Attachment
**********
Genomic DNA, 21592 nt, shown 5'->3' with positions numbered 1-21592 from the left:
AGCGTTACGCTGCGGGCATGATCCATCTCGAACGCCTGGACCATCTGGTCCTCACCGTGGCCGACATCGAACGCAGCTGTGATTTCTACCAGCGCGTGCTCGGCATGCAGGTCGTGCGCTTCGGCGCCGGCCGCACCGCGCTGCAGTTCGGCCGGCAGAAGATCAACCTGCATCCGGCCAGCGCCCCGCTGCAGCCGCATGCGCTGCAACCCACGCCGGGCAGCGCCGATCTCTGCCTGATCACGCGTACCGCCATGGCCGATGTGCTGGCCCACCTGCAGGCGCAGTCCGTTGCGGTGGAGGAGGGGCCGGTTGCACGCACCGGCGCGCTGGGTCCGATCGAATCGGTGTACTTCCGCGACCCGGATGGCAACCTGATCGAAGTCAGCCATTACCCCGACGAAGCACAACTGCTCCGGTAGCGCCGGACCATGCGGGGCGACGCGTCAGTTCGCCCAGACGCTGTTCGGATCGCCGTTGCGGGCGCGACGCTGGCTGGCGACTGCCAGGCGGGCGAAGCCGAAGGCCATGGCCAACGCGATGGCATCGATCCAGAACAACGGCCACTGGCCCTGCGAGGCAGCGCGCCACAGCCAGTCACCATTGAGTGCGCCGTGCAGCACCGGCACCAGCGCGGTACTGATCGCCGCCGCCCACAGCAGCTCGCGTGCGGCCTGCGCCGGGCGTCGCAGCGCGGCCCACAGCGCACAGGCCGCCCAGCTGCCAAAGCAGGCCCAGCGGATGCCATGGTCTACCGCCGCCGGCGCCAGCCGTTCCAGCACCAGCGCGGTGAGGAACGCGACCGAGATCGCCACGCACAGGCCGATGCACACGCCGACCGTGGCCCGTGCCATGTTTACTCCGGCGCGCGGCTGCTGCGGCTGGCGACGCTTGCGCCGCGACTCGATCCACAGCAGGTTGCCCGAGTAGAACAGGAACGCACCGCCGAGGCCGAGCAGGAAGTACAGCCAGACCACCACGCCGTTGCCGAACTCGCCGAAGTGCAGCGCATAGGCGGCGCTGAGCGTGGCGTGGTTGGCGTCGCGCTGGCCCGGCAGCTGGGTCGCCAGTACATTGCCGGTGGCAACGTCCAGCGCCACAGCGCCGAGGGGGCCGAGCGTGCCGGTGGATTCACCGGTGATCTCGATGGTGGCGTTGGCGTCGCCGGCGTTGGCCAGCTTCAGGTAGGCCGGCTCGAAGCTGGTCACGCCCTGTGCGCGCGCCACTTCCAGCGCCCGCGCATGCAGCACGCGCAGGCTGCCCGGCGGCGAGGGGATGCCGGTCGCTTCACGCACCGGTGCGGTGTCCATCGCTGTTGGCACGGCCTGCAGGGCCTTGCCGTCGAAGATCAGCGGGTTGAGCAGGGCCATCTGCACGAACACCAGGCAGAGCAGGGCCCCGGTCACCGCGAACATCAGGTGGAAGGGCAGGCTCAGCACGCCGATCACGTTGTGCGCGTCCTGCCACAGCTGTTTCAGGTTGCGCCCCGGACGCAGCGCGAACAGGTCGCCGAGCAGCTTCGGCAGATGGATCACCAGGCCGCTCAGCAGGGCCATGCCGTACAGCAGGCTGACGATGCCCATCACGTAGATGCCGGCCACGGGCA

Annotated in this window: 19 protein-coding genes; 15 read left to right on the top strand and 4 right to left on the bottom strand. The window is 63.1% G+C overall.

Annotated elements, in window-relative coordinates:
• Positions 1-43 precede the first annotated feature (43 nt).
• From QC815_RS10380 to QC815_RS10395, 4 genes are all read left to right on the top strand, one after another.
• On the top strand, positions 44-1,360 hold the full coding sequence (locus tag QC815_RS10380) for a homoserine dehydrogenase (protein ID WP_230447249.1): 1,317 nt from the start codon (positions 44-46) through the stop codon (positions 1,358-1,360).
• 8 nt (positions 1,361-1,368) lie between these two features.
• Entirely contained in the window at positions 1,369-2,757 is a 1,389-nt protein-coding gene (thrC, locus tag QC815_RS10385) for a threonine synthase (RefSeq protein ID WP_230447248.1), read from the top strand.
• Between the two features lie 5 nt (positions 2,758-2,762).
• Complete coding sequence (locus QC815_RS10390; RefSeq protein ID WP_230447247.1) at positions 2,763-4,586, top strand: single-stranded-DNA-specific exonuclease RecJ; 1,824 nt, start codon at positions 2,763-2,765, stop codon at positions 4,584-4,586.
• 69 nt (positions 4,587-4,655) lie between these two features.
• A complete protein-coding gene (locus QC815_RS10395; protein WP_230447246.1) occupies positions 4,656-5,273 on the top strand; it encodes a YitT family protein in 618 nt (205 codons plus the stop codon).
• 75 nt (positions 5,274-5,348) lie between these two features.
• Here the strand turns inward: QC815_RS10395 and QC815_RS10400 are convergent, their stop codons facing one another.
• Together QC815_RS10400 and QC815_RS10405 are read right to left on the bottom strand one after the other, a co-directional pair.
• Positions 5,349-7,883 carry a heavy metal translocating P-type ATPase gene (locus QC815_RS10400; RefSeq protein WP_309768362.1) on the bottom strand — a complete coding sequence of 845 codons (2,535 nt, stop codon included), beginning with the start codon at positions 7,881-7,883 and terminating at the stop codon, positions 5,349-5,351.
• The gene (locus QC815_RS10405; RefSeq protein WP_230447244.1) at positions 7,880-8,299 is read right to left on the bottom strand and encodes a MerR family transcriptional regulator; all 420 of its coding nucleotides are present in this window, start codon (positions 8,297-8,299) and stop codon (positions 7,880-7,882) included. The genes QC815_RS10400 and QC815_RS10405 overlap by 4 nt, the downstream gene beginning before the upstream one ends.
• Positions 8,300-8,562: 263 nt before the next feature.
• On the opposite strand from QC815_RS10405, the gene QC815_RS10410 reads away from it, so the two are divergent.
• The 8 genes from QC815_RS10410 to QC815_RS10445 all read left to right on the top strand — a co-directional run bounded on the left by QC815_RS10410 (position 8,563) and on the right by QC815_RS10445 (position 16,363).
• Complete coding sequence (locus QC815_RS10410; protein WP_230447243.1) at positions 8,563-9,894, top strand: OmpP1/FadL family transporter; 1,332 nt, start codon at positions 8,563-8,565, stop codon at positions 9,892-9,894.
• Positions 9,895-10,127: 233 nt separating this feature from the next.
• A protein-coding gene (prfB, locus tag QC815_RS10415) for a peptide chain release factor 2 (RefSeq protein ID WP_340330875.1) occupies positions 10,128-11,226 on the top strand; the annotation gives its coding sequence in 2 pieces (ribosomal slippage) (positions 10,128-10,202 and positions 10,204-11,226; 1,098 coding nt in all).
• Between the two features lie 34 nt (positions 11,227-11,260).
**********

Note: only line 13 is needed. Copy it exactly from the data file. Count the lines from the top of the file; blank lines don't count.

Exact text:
• A complete protein-coding gene (locus QC815_RS10395; protein WP_230447246.1) occupies positions 4,656-5,273 on the top strand; it encodes a YitT family protein in 618 nt (205 codons plus the stop codon).